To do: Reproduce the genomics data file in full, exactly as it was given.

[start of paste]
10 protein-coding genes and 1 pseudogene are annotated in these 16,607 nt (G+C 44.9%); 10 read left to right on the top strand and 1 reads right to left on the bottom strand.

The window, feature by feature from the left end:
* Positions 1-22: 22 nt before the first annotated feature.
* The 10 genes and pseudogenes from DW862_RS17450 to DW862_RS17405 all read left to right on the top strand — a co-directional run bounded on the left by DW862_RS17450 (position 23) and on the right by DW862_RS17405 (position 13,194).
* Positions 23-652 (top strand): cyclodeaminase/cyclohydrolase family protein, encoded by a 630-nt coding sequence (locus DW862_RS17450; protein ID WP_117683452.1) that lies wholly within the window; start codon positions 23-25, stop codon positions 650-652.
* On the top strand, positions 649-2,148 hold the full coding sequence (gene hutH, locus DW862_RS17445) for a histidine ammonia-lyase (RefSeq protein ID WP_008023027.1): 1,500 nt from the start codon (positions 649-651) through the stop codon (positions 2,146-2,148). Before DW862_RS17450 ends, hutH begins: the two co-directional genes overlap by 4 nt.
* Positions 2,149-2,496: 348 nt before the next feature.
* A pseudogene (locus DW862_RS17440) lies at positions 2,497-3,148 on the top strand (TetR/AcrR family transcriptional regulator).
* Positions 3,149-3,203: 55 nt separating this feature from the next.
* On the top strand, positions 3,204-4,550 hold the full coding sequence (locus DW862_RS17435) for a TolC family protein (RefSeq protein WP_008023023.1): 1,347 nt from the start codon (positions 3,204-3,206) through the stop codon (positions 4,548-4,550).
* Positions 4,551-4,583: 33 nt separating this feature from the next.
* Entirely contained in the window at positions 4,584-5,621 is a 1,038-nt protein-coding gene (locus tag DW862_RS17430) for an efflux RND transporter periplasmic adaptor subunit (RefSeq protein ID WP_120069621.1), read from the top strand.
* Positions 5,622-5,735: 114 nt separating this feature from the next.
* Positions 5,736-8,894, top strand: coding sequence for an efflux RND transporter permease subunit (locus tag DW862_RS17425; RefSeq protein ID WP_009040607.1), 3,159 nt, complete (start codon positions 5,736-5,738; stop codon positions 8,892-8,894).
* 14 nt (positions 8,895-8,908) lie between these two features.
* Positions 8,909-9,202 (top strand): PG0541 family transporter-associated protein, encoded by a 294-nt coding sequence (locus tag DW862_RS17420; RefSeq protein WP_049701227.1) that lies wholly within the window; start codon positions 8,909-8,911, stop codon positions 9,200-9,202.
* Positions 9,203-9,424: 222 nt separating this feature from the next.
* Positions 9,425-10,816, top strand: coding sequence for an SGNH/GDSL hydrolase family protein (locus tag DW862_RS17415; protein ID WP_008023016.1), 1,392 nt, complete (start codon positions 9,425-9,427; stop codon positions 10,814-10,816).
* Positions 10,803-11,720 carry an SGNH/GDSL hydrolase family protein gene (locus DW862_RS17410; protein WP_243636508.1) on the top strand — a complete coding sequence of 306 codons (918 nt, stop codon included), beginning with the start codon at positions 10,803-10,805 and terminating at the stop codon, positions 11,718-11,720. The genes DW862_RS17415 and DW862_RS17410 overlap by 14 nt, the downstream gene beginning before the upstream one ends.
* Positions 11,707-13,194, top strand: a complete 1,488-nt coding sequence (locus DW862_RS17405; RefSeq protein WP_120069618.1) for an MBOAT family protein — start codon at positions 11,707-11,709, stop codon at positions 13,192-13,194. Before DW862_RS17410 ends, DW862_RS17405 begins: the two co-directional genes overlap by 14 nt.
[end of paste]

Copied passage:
10 protein-coding genes and 1 pseudogene are annotated in these 16,607 nt (G+C 44.9%); 10 read left to right on the top strand and 1 reads right to left on the bottom strand.

The window, feature by feature from the left end:
* Positions 1-22: 22 nt before the first annotated feature.
* The 10 genes and pseudogenes from DW862_RS17450 to DW862_RS17405 all read left to right on the top strand — a co-directional run bounded on the left by DW862_RS17450 (position 23) and on the right by DW862_RS17405 (position 13,194).
* Positions 23-652 (top strand): cyclodeaminase/cyclohydrolase family protein, encoded by a 630-nt coding sequence (locus DW862_RS17450; protein ID WP_117683452.1) that lies wholly within the window; start codon positions 23-25, stop codon positions 650-652.
* On the top strand, positions 649-2,148 hold the full coding sequence (gene hutH, locus DW862_RS17445) for a histidine ammonia-lyase (RefSeq protein ID WP_008023027.1): 1,500 nt from the start codon (positions 649-651) through the stop codon (positions 2,146-2,148). Before DW862_RS17450 ends, hutH begins: the two co-directional genes overlap by 4 nt.
* Positions 2,149-2,496: 348 nt before the next feature.
* A pseudogene (locus DW862_RS17440) lies at positions 2,497-3,148 on the top strand (TetR/AcrR family transcriptional regulator).
* Positions 3,149-3,203: 55 nt separating this feature from the next.
* On the top strand, positions 3,204-4,550 hold the full coding sequence (locus DW862_RS17435) for a TolC family protein (RefSeq protein WP_008023023.1): 1,347 nt from the start codon (positions 3,204-3,206) through the stop codon (positions 4,548-4,550).
* Positions 4,551-4,583: 33 nt separating this feature from the next.
* Entirely contained in the window at positions 4,584-5,621 is a 1,038-nt protein-coding gene (locus tag DW862_RS17430) for an efflux RND transporter periplasmic adaptor subunit (RefSeq protein ID WP_120069621.1), read from the top strand.
* Positions 5,622-5,735: 114 nt separating this feature from the next.
* Positions 5,736-8,894, top strand: coding sequence for an efflux RND transporter permease subunit (locus tag DW862_RS17425; RefSeq protein ID WP_009040607.1), 3,159 nt, complete (start codon positions 5,736-5,738; stop codon positions 8,892-8,894).
* 14 nt (positions 8,895-8,908) lie between these two features.
* Positions 8,909-9,202 (top strand): PG0541 family transporter-associated protein, encoded by a 294-nt coding sequence (locus tag DW862_RS17420; RefSeq protein WP_049701227.1) that lies wholly within the window; start codon positions 8,909-8,911, stop codon positions 9,200-9,202.
* Positions 9,203-9,424: 222 nt separating this feature from the next.
* Positions 9,425-10,816, top strand: coding sequence for an SGNH/GDSL hydrolase family protein (locus tag DW862_RS17415; protein ID WP_008023016.1), 1,392 nt, complete (start codon positions 9,425-9,427; stop codon positions 10,814-10,816).
* Positions 10,803-11,720 carry an SGNH/GDSL hydrolase family protein gene (locus DW862_RS17410; protein WP_243636508.1) on the top strand — a complete coding sequence of 306 codons (918 nt, stop codon included), beginning with the start codon at positions 10,803-10,805 and terminating at the stop codon, positions 11,718-11,720. The genes DW862_RS17415 and DW862_RS17410 overlap by 14 nt, the downstream gene beginning before the upstream one ends.
* Positions 11,707-13,194, top strand: a complete 1,488-nt coding sequence (locus DW862_RS17405; RefSeq protein WP_120069618.1) for an MBOAT family protein — start codon at positions 11,707-11,709, stop codon at positions 13,192-13,194. Before DW862_RS17410 ends, DW862_RS17405 begins: the two co-directional genes overlap by 14 nt.